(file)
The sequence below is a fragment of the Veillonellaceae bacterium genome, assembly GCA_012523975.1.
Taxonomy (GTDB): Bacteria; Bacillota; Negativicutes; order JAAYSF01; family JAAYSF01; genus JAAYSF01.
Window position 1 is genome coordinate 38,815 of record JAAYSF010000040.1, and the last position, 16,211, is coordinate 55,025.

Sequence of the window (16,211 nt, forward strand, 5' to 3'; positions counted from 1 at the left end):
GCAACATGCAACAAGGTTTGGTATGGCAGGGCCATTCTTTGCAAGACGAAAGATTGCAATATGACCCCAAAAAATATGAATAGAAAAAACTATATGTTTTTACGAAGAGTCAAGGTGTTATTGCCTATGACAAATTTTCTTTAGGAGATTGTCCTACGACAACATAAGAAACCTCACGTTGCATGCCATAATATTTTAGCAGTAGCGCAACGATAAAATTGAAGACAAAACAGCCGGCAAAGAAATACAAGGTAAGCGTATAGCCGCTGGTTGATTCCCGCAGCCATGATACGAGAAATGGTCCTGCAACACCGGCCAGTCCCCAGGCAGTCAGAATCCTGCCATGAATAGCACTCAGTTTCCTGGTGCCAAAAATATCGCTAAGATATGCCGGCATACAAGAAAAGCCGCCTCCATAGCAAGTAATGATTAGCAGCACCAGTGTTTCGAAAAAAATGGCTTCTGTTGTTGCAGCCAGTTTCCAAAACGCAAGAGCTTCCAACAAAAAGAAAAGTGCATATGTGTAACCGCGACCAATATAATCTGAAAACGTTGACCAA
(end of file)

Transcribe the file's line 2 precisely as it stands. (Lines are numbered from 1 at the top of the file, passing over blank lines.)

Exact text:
Taxonomy (GTDB): Bacteria; Bacillota; Negativicutes; order JAAYSF01; family JAAYSF01; genus JAAYSF01.